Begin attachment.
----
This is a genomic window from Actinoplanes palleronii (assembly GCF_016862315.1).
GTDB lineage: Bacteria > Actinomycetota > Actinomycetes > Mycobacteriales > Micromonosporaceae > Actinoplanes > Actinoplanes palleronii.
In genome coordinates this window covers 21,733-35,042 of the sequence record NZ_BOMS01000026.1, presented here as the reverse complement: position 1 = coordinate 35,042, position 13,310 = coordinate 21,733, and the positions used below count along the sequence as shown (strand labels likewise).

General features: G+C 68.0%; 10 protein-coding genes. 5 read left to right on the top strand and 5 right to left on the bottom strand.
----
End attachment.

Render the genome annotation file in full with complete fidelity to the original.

This is a genomic window from Actinoplanes palleronii (assembly GCF_016862315.1).
GTDB lineage: Bacteria > Actinomycetota > Actinomycetes > Mycobacteriales > Micromonosporaceae > Actinoplanes > Actinoplanes palleronii.
In genome coordinates this window covers 21,733-35,042 of the sequence record NZ_BOMS01000026.1, presented here as the reverse complement: position 1 = coordinate 35,042, position 13,310 = coordinate 21,733, and the positions used below count along the sequence as shown (strand labels likewise).

General features: G+C 68.0%; 10 protein-coding genes. 5 read left to right on the top strand and 5 right to left on the bottom strand.